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View Diary: A list of books (101 comments)

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  •  wow, poor statue (none)
    you have really eclectic reading tastes:) do you get books from the library, second hand store, book sharing group (we did that at my last school, everyone left their books in the lounge when they were done reading them),or are you rich:)

    Often, when I am reading a good book, I stop and thank my teacher. That is, I used to, until she got an unlisted number. --Student, Age 15

    by unemployedschoolcounselor on Tue Feb 01, 2005 at 07:24:13 PM PST

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    •  My local (none)
      bookstore has a book club type thing.  People give me lots of gift certificates for bookstores (cuz they know me).  I'm a pack rat.  I do frequent some discount bookstores (One of my favorite memories of childhood was our every couple of months trip to the local used bookstore where we could get all the books we wanted- I used to get about 20 at a time.  The whole family spent hours in there and usually spent about $40 total all on books that cost about 25 cents each.)

      But I confess, books are my weakness.  I don't buy clothes.  I don't buy shoes.  I don't get my nails done or any of those odd beauty rituals other girls love.  I don't go out to eat.  I don't go to the movies (or rent them). I don't drink much.  Every couple of months I spend about four hours shopping for $100 or so of books.  Over my 27 years I've built up quite a collection of books (I don't ever get rid of them though I occassionally lend them out.) My dream is to have a house with a small library in it.

      I started reading very young and never stopped.

      My old roommate used to joke with me because every time I got a new interest, I'd read every book I could get my hands on for a good 6 months or so.

      •  Okay (none)
        that comment looks all funny because of the bookstores, bookstores, bookstores.

        While I'm here I have to give a nod to all the Torey Hayden books. These are true stories of her work with special needs kids.  Her expertise is with elective mutism, but she works with all kinds of difficult children and the books are incredibly inspiring and heartwarming.

    •  I have discovered the secret to bookbuying (none)
      over here in the U.K.

      The trick is to haunt the thrift stores. You buy all the books that look interesting (because they're ridiculously cheap (20-70p each) and you also buy the books that aren't interesting to you (in my case, mostly crime) but have been bestsellers in the last couple of years. Then you take the latter to the market and sell them to the person on the bookstall, which near enough covers the cost of the other books you bought.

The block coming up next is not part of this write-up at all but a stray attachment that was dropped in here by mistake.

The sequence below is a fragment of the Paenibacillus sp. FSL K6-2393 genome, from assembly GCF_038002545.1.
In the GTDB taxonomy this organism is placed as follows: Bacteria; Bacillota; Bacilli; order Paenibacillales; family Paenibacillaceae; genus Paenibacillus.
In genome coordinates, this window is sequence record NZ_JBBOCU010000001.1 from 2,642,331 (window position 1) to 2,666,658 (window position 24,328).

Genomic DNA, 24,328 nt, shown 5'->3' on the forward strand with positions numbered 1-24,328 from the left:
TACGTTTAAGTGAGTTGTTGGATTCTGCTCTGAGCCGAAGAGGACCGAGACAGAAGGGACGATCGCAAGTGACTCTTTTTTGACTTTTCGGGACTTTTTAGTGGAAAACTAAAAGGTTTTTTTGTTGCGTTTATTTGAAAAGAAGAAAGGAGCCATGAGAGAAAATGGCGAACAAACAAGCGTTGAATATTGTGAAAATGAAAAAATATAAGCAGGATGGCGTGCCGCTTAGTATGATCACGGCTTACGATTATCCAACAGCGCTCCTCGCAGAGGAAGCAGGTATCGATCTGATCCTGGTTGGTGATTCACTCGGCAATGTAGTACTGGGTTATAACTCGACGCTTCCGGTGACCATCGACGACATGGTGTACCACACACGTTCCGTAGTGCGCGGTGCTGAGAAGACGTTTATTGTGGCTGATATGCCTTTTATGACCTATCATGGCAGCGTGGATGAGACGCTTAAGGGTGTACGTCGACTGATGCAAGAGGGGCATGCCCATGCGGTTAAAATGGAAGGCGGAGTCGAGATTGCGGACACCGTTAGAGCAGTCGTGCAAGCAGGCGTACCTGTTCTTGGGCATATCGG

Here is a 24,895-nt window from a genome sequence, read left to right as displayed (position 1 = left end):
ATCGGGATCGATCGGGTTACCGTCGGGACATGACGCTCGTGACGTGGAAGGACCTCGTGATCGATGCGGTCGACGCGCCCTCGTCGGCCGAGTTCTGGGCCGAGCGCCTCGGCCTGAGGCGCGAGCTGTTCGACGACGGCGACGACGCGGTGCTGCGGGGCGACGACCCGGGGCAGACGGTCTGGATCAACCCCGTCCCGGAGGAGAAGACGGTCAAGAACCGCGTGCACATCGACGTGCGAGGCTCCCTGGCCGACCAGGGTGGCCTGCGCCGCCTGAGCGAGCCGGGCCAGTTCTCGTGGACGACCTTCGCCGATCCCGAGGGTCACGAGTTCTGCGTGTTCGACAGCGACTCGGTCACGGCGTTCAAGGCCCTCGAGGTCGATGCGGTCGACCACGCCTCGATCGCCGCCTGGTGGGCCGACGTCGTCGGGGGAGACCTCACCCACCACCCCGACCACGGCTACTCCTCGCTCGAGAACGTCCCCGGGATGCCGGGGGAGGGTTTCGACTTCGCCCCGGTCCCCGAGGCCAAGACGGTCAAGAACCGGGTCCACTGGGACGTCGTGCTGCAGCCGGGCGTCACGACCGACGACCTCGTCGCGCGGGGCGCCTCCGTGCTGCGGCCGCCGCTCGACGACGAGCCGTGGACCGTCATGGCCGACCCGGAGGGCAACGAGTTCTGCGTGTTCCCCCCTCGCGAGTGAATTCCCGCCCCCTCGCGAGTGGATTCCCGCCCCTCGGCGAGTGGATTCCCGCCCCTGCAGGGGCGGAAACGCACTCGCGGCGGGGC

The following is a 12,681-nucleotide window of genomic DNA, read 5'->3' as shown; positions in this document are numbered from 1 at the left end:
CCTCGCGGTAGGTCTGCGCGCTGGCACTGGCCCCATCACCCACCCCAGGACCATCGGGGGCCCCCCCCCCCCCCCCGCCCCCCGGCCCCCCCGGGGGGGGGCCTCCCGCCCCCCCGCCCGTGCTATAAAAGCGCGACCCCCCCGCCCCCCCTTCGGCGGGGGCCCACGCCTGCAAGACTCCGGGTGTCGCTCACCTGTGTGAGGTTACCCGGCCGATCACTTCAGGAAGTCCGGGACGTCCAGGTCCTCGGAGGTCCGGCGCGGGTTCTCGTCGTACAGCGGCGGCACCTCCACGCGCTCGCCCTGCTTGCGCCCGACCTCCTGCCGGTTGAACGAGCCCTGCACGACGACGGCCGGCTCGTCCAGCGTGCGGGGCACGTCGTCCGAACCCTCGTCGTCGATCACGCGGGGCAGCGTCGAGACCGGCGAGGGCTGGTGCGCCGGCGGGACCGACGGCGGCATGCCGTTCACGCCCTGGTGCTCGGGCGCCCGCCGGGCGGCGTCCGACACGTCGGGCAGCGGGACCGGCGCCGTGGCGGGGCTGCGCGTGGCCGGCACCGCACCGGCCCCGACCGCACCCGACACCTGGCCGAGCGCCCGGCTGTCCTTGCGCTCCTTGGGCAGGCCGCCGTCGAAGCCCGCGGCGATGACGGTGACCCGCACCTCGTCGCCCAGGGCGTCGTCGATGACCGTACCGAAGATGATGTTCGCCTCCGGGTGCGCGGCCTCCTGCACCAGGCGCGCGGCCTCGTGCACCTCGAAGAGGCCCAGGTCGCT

(I'm desperately addicted to reading, haven't had much spare cash over the last year or so and have learned the hard way that I am simply incapable of returning library books on time)

      I have no country to fight for; my country is the earth and I am a citizen of the world -- Eugene Debs

      by dove on Tue Feb 01, 2005 at 07:40:19 PM PST

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      •  That's It (none)
        I'm moving.

        I'd like to say I go to the thrift stores a lot, but I don't.  I do get most of my fiction there, but the rest of the stuff I usually buy online.  After I exhausted the one shelf section of math books in my local bookstore (not a chain), I had to look elsewhere.  Plus, I have a lot of books about adoption and apparently no one in Massachusetts adopts babies or places them cuz I couldn't find anything!

        My future MIL gets all her books from the library.  She's so thrifty and responsible.  I love my books too much.  I'd never be able to let go.

        •  Yeah (none)
          thrift stores aren't much good for specialist topics.

          Many of my books are languishing in a garage (waterproof!) in the U.S. at the moment -- they're getting shipped out little by little. So I keep having these moments of 'Oh I want to read that. But I can't find it on my bookshelf! Where can it be? Oh, yeah, many, many, miles away.

          I have no country to fight for; my country is the earth and I am a citizen of the world -- Eugene Debs

          by dove on Tue Feb 01, 2005 at 07:57:02 PM PST

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          •  I understand (none)
            For the first time, I'm living with someone who appreciates my books.  Although the place is small, the hallway was built extra wide just for me so that we could line it with bookshelfs.  It's the first time in years all my books have been accessible.

            I love rediscovering them.

            Anyway, it's way past my bedtime and I have to teach tomorrow.  Thanks for giving me a chance to talk about one of my favorite things in the world.

      •  asdf (none)
        have learned the hard way that I am simply incapable of returning library books on time

        Me too. They almost crushed my left knee-cap.

        Europeans are to Americans what Greeks were to Romans. Educated slaves. - Luigi Barzini

        by Sirocco on Wed Feb 02, 2005 at 01:08:44 PM PST

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        •  Yeah (none)
          Came home and found a horse's skull on my bed with a 'final overdue' notice in its mouth. Figured it was probably time to take the hint =)

          I have no country to fight for; my country is the earth and I am a citizen of the world -- Eugene Debs

          by dove on Wed Feb 02, 2005 at 02:37:38 PM PST

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